Real World Rut Tacticson Nov 11, 2012
Some of my most exciting rut hunts have happened in the first 30 minutes of the morning. I’ve typically had my greatest success in rattling in bucks in the first 30 minutes to an hour of the day. I think much of this is that bucks have been cruising or hounding does all night and seem to have their guard down the most at first light. But few of my hunts have been as rewarding as the ones where I’ve killed a big buck at mid-day. There’s something about sticking it out on stand long after other hunters have left the woods and being blessed with a buck cruising within bow-range in the mid-day hours.
Jimmy Primos, of Primos Hunting, has hunted rutting whitetail bucks all across the country. And, while Mr. Jimmy is known as a game-calling guru, he’ll admit that things change drastically when the rut is in swing. “My main rut tactic is to stay in the woods as much as possible during the rut,” says Primos. “During the rut you can throw tactics out the window…bucks are too unpredictable. The rut often occurs during a full moon. If that is the case, one of the best times to hunt is 10am to 2pm. I think bucks lay up in the early morning after chasing does all night but often get up from their beds around noon as their rut instincts start to kick in. I have killed a lot of big bucks during the rut around 12 noon.”
My buddy, Dave Oligee, agrees that many hunters miss out on the mid-day opportunities during the rut. He admits that one of the greatest “tactics” for the rut is to develop a tough butt and stay in your stand for the long hours. “You gotta be in the stand to reap the benefits. So many people get in their stands before daylight and are out before 11:00am. I've killed a lot of bucks between 10am-2am tucked in nice and tight to bedding areas.”
Stay Mobile for Your Buck
It was a few days before Thanksgiving several years ago when I found myself impatiently awaiting the end of my daughter’s Thanksgiving play at school. I loved the play, and my daughter did an amazing job…but I was a bit distracted by a treestand along a creek bottom that was calling my name. Earlier that day I had encountered bucks chasing does in the timber strip across the field from me. Not being one that likes to just watch the show, I quickly got down, moved my stand into the midst of where all the action seemed to be happening and made plans to come back after my daughter’s play for an evening hunt.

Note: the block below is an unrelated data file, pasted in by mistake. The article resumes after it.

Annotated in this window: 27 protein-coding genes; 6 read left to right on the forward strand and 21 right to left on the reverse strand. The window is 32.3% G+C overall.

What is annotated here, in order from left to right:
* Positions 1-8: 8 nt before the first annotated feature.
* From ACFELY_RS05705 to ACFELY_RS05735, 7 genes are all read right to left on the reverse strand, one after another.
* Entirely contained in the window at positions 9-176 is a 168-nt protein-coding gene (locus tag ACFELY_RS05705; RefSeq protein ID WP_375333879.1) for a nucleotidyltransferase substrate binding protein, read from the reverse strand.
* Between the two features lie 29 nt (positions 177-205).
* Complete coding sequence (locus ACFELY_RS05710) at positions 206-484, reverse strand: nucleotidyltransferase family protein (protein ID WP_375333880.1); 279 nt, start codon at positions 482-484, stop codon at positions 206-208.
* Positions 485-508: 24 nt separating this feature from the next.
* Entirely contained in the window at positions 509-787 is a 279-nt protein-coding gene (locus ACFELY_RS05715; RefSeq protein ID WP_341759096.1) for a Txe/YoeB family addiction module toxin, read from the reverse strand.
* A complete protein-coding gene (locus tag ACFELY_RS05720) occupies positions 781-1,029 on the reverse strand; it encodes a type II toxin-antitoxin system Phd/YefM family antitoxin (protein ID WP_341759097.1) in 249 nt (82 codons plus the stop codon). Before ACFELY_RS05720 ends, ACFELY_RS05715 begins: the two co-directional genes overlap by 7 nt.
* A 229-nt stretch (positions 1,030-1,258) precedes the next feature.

By staying mobile, Brodie was able to shoot this Montana buck five minutes after he climbed into the stand.
As I made the mad scramble back to my stand on that afternoon, I encountered 2 bucks with a doe…standing right under my treestand! I moved in slowly hoping to “gently push” them away so I could climb in to my stand. It was that crazy time of the rut when bucks pay little attention to anything other than a doe standing still. I was nearly in bow range before the deer finally scooted away from my stand. I quickly climbed in, buckled down in my safety harness, and was attempting to put the tree arm on the tree for my video camera when the larger buck chased the doe right back up to my stand. I had been in my stand less than five minutes! When I saw the buck was oblivious to my presence, I took the time to pull the rangefinder from my pocket and confirm the distance. I shot him at 35-yards. He was standing in nearly the exact same place that the trio was when I first arrived that afternoon. For whatever reason, that doe wanted to be in that spot.
By observing deer frequenting this particular chunk of ground, on that particular day, and being mobile to move in where the party was at, I was able to punch my tag on a great Montana buck.
Most often, hunters get bogged down by sitting the same stand over and over again, expecting different results, but continuing to come up empty. And that’s a classic example of insanity. Don’t just watch the show. Go “mobile” as you move to where the action is taking place.